The court heard the boat did not reach even minimum manufacturing standards and, even if properly made, was designed for use closer to the shore in favourable weather and water conditions.

Survivors later told police that the craft had quickly taken on water and was knee-high within 30 minutes.

Attempts were made to bale it out with a bucket but it was then described as deflating or bursting before it ‘broke apart’ and split in two, the court heard.

Migrants fell off or clung to the side. They were scared, screaming and had even at one point on their journey contacted the French police for help, said Mr Atkinson.

They were eventually rescued by a British fishing dredger Arcturus, in a joint operation with the RNLI, air ambulance and UK Border Force.

One survivor, Afghani national Nesar Durrani, later revealed the boat pilot had even joked ‘I will either take you there or kill you all’ as it had started to sink.

Another migrant recalled passengers shouting they were going to die and to surrender to French police, only to be told by Bah that they should ‘just wait another 20 minutes, you gonna be in UK water’, the court heard.

Bah, of no fixed address, denied four charges of manslaughter in respect of a male who was later identified as Hajratullah Ahmadi as well as three unknown males.

Emergency crews at the scene in Dover in December 2022
Emergency crews at the scene in Dover in December 2022

He also denied facilitating the commission of a breach of UK immigration law.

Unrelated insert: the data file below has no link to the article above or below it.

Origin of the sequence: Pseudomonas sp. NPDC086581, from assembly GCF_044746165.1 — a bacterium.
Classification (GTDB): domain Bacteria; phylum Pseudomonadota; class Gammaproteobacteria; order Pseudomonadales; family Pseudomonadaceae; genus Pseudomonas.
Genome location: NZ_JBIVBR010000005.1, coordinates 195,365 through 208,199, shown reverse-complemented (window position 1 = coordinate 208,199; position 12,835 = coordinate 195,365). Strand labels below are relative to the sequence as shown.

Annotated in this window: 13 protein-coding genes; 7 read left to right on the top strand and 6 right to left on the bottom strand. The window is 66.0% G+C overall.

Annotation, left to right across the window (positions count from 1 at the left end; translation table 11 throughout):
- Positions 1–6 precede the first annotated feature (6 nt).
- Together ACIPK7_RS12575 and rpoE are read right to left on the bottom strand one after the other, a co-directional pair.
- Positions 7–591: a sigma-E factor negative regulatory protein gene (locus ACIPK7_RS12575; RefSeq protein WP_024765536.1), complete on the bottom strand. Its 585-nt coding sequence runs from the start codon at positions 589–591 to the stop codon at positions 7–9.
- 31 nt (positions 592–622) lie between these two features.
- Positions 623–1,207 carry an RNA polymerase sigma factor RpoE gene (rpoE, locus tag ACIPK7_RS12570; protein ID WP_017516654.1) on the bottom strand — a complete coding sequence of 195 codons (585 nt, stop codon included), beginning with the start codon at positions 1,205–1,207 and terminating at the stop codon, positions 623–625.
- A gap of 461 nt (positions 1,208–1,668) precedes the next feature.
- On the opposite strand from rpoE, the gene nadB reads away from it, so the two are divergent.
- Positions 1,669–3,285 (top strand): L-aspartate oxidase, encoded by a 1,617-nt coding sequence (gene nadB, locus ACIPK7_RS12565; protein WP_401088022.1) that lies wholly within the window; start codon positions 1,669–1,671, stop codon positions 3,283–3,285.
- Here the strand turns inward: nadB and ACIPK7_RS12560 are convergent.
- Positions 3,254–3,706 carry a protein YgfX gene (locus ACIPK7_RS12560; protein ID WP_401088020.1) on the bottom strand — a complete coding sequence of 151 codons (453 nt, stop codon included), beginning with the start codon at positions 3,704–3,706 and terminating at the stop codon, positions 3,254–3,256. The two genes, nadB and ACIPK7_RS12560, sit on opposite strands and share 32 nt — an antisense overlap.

Giving evidence with the assistance of a Wolof language interpreter, the asylum seeker told the jury he had originally agreed to pilot the boat in return for free travel for himself and his friend.

But when he changed his mind on seeing the state of the dinghy and the number clambering on at the beach, he claimed he was beaten and threatened by the people-smuggling Kurdish agents.

“When I said I’m not doing it, I was beaten up and they showed me that if I didn’t pilot the boat they were going to beat me up and kill me,” Bah told the court.

“I could only do what they wanted me to do and save my life.”

He added the agents were armed with small pistols and knives.

It was his “dream” to come to the UK to seek asylum, jurors heard. He left Senegal as long ago as 2019, travelling to Mali, Algeria and then Libya.

From there he travelled by boat to Italy, again using human traffickers, before journeying to France and, after three months, heading for England.

He did not claim asylum however in either Italy or France.

Bah told jurors he had seen videos on WhatsApp of similar crossings and people being rescued from the water.

The marina in Dover was taped off following the tragedy
The marina in Dover was taped off following the tragedy

Asked by his barrister Richard Thomas KC what his expectation was, Bah said: “Our hope was to reach British waters, see a British ship and claim asylum after we had been picked up by them.

“All of us (on board) had the same intention. Get here and claim asylum.”

Bah added that crossing by boat was “the only way” for him to reach England but denied knowing it was illegal to do so.